Preparing for the General Data Protection Regulation (‘GDPR’) may, unsurprisingly, feel like a daunting exercise for HR professionals. However, one of the best ways to start the process – and appreciate the scope of the overall task ahead – is to conduct a HR data audit either as a standalone exercise or as part of an organisation-wide data audit process.
HR data audit
HR professionals have access to some of the most sensitive personal information a business holds. This can include a wide spectrum of employment data, including anything from simple holiday records to the outcome of controversial disciplinary investigations, medical information to CCTV footage of the staff car park. Businesses are also likely to process significantly more employment data than in other contexts (such as about customers or suppliers) complicating matters even further.
As the GDPR places greater obligations on employers to inform employees how their personal data will be processed – and justify the grounds for doing so – it is critical that HR professionals understand the existing practices, policies, procedures and processes in place, which concern HR data.
To do so, a key starting point is to carry out a HR data audit: a comprehensive review of the ways in which such data is processed in a business. The audit may be part of a wider data audit process in the business and therefore communication with the relevant stakeholders in the business will be key for alignment and consistency.
The actual audit process will depend on the location or source of the data, the quantity and types of HR data being processed, not to forget the budgetary constraints or resources of the business. There is no prescribed way to carry out an audit process; however, its key purpose is to identify the types of data that is collected by employers and what is then done with it, to help validate data flows within the organisation.
In practice, the audit process may simply involve a mapping exercise, based on information in internal policies or other documents. Alternatively, it may be more appropriate to conduct the audit digitally, particularly if employees typically interact with HR in this way (for example, if they routinely use HR portals to log sickness and holidays). If there are disparate HR functions in different locations, a standardised questionnaire or due diligence form may be a sensible option to help collate the relevant information. Once all the relevant information has been collected, businesses may also consider setting up an information asset register or central repository to help organise all the collated intelligence.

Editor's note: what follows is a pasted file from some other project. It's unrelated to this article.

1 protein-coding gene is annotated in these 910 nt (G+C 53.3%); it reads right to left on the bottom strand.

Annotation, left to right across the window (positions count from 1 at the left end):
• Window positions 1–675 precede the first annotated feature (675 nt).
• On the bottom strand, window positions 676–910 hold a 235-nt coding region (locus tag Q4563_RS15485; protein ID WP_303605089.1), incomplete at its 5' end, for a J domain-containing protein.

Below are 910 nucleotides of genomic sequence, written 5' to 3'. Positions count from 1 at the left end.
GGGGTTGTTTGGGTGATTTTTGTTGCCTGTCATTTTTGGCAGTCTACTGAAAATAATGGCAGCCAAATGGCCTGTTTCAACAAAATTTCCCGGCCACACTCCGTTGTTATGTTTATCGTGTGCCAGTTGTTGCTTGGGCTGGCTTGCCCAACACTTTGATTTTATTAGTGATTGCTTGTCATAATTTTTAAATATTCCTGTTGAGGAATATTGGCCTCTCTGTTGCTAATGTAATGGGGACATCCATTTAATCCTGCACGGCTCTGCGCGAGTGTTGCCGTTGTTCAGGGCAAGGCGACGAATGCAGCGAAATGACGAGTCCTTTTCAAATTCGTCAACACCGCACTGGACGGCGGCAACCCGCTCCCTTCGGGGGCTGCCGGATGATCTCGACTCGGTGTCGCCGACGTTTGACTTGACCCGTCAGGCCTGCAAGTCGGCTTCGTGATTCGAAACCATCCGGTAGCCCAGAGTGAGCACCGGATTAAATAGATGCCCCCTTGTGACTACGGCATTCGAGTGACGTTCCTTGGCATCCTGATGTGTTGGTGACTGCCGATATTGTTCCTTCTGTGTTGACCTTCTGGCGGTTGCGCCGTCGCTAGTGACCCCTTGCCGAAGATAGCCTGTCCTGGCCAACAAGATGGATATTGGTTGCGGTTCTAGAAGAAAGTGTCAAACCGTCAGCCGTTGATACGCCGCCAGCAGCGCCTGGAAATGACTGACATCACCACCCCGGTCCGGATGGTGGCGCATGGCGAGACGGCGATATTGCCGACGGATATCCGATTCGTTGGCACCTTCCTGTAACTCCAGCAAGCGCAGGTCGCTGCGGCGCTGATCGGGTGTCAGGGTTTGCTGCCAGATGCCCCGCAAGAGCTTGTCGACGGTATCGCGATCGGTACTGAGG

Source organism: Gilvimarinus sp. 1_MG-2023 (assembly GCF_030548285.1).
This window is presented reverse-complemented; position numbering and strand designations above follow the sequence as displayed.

Businesses should first consider who is best placed to carry out the audit. Whilst some businesses may outsource this exercise, for example by appointing an external consultancy firm and others may opt to use internal or external IT professionals, many will simply not have the resources to conduct the process in this way.
Given the pervasive nature of the GDPR, in practice the audit is likely to be managed between a combination of HR, IT, legal and any other qualified personnel. It cannot be emphasised strongly enough, that HR input must be factored into GDPR considerations as early as possible. We recommend therefore that a HR resource is identified as the HR “go-to” person for GDPR matters and that they are given the time and support required to carry out this role. It will be important for the individual responsible to develop a good working relationship with a member of the IT team. This will help them to better understand the infrastructure or plumbing behind the various flows of HR data.
Regardless of who is appointed, the individual should coordinate their efforts with any wider GDPR team within the business to ensure the audit is both thorough, efficient and avoids duplication of efforts.
The audit process should track all HR data from the moment a candidate applies for a job until their employment has been terminated.
To understand the lifecycle of HR data in a business and conduct a thorough audit, the following kinds of questions should be asked during the process:
- What kind of data is being collected, where and why?
- How is the data used (i.e. processed) both internally and externally?
- How long is the data retained?
- Who has access to the data both inside and outside of the business?
- What procedures and controls are in place to keep data safe?
The outcome of the audit process should identify any areas where an organisation’s current data systems or processes are not compliant with the GDPR. It is at that point that the practical steps an organisation needs to take to rectify any areas of non-compliance, may be determined.
In an ideal world, the findings will identify that the organisation has robust processes in place to safely (and legitimately) handle HR data. However, if any gaps are identified, there is no immediate need to panic, as this to be expected given the onerous obligations under the GDPR. The audit process should not be seen as a hindrance and should help illustrate the areas that need to be addressed before the GDPR comes into force in May 2018. This is exactly the reason why it is so important to carry out an assessment of current HR data and related processing activities through an audit or similar process!
Top tips summary
- Assemble your HR data audit team.
- Communicate with other stakeholders in the business (such as IT, legal, compliance, business managers) as part of any wider audit and GDPR compliance process.
- Thoroughly review your practices, policies, procedures and processes to identify HR data flows.
- Start sooner rather than later to address any non-compliance with the GDPR.